Tag: Raymond Patriarca
This, of course, is the same Cathy Greig who spent 16 years on the run with her boyfriend, Whitey Bulger, not the nicest guy in the world.
Whitey has probably put more people in the ground than O’Brien Funeral Home in Southie, and Cathy Greig was his willing and able traveling companion all those years on the lam.
Reddington filed a memorandum opposing the government’s insistence that Greig remain locked up.
The memo cites case law about the right to bail. It puts Greig, who has no criminal record, in some illustrious company. Among the cases cited are those involving Anthony Salerno, Raymond Patriarca Jr., and Carmen Tortora.
Fat Tony Salerno used to run a successful family business in New York: the Genovese crime family.
Raymond Patriarca, known as Junior, ran the family business his father built up – the Patriarca crime family – into the ground. When the feds wanted to match Junior’s voice to one they picked up on a bug, Junior made it nice and easy for them by going on a Providence radio talk show.
Carmen Tortora worked for the Patriarca family business. Carmen got put away for leaving a death threat on the answering machine of some guy who hadn’t paid the vig to one of their loan sharks. Like his boss, Carmen was never invited to join Mensa.
Cathy isn’t in Fat Tony’s or Junior’s or Carmen’s league, but she did help the most wanted man in America stay on the lam for 16 years. And if she didn’t know where the bodies were buried, she must know where some of the money is. If she’s locked up, the feds have leverage. If she makes bail, they got nada.
Reddington’s memo includes this ode to Ms. Greig: “By all accounts, she is considered by family, neighbors, and acquaintances as a kind, gentle person with a loving personality.’’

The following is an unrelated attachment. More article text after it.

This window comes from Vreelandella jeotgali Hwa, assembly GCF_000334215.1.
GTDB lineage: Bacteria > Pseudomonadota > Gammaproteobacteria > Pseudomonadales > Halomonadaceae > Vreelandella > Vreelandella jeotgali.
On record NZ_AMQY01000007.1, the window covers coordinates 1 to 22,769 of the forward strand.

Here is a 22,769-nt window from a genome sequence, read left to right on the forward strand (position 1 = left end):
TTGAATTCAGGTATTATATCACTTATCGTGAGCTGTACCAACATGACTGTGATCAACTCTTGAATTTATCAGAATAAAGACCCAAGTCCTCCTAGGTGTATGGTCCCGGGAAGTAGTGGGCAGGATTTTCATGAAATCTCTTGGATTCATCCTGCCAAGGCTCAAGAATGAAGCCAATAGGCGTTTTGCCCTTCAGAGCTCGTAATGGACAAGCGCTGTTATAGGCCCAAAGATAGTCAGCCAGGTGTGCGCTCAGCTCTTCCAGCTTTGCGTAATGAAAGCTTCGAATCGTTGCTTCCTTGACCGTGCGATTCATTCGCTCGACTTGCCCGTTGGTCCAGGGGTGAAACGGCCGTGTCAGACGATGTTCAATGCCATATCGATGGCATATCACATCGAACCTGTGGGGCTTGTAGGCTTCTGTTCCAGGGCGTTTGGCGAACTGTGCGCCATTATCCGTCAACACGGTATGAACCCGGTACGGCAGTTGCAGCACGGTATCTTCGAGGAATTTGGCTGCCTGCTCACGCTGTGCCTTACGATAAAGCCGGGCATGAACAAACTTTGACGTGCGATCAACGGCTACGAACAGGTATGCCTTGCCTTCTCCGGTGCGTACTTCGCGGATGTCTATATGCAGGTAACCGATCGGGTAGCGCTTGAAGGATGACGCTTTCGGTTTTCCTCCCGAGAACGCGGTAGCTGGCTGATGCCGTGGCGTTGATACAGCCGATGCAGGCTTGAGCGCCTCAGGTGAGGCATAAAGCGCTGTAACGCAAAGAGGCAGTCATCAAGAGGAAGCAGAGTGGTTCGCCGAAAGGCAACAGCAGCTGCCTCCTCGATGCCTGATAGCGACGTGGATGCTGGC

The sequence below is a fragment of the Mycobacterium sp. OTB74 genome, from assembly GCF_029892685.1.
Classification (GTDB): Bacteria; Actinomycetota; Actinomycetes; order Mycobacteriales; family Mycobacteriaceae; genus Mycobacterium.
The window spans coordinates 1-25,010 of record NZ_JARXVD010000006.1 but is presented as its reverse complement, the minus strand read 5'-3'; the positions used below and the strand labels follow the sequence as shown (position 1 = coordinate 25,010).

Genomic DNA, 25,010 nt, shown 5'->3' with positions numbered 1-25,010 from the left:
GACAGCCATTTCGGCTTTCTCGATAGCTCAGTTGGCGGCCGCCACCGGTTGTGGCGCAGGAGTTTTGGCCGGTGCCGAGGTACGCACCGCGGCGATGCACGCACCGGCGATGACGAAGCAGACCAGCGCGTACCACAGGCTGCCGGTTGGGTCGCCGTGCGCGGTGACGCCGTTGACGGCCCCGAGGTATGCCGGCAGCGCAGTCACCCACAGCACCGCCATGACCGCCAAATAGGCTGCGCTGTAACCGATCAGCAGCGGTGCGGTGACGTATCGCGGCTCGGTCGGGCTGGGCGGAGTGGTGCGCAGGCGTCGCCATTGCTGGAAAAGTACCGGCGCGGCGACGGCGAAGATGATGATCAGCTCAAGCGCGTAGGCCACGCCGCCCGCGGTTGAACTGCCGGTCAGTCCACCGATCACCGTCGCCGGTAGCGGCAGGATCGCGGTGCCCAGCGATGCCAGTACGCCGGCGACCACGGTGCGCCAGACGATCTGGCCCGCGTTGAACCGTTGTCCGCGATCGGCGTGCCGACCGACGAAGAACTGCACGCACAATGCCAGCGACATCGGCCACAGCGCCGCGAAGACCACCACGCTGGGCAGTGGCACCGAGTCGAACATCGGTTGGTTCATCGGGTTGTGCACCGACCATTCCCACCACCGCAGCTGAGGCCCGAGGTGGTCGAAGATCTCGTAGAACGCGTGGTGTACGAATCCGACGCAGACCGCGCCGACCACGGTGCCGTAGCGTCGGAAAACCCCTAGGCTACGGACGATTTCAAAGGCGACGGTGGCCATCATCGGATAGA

Funny. She wasn’t so kind, gentle, and loving when Tom Foley, the state cop, showed up at her house in Squantum on the night of Jan. 5, 1995, asking if she had any idea where Whitey was.
When arrest teams fanned out to lock up Whitey for a case that Foley had built in spite of FBI interference, they found that Whitey was already gone. Whitey’s former FBI handler, John Connolly, had given him the head’s up, so Whitey grabbed his longtime squeeze Teresa Stanley and hit the road. Foley drove out to Squantum with his old pal, the late, great Pat Greaney. Cathy had some choice words for the two troopers, none of which can be printed in a family newspaper.
Teresa missed her kids, so Whitey dropped her off in Hingham and picked Cathy up at Malibu Beach in Dorchester, just up the shore from all those shallow graves. Sixteen years later, Whitey and Cathy got grabbed in Santa Monica, a lot closer to Malibu Beach.
If released, Cathy will put her $350,000 house and her twin sister Margaret McCusker’s $500,000 house in Southie up as collateral. That’s a little more than the $822,000 in cash the feds took out of the apartment in Santa Monica.
At yesterday’s hearing, Assistant US District Attorney James Herbert noted that Margaret drove Cathy to Southie to meet with Kevin Weeks, Whitey’s gravedigger, who then brought her to Malibu Beach for the pickup.
Margaret pleaded guilty in 1999 to lying to a grand jury investigating Whitey’s and her sister’s whereabouts. That might get a mention at tomorrow’s hearing.
Good luck, Counselor Reddington.
In a final insult, Gennaro “Jerry” Angiulo was sent to eternal rest today in a spectacle the North End won’t soon fuggedabout – all on the 80th birthday of the Irish back-stabber who cost him 21 years of his life.
An honor guard from the USS Constitution saluted the World War II Navy chief bosun’s mate’s flag-draped casket as it was carried through the magnificent St. Leonard’s Church Peace Garden, their starched-white sailor uniforms a stark contrast to the undulating sea of black enveloping them.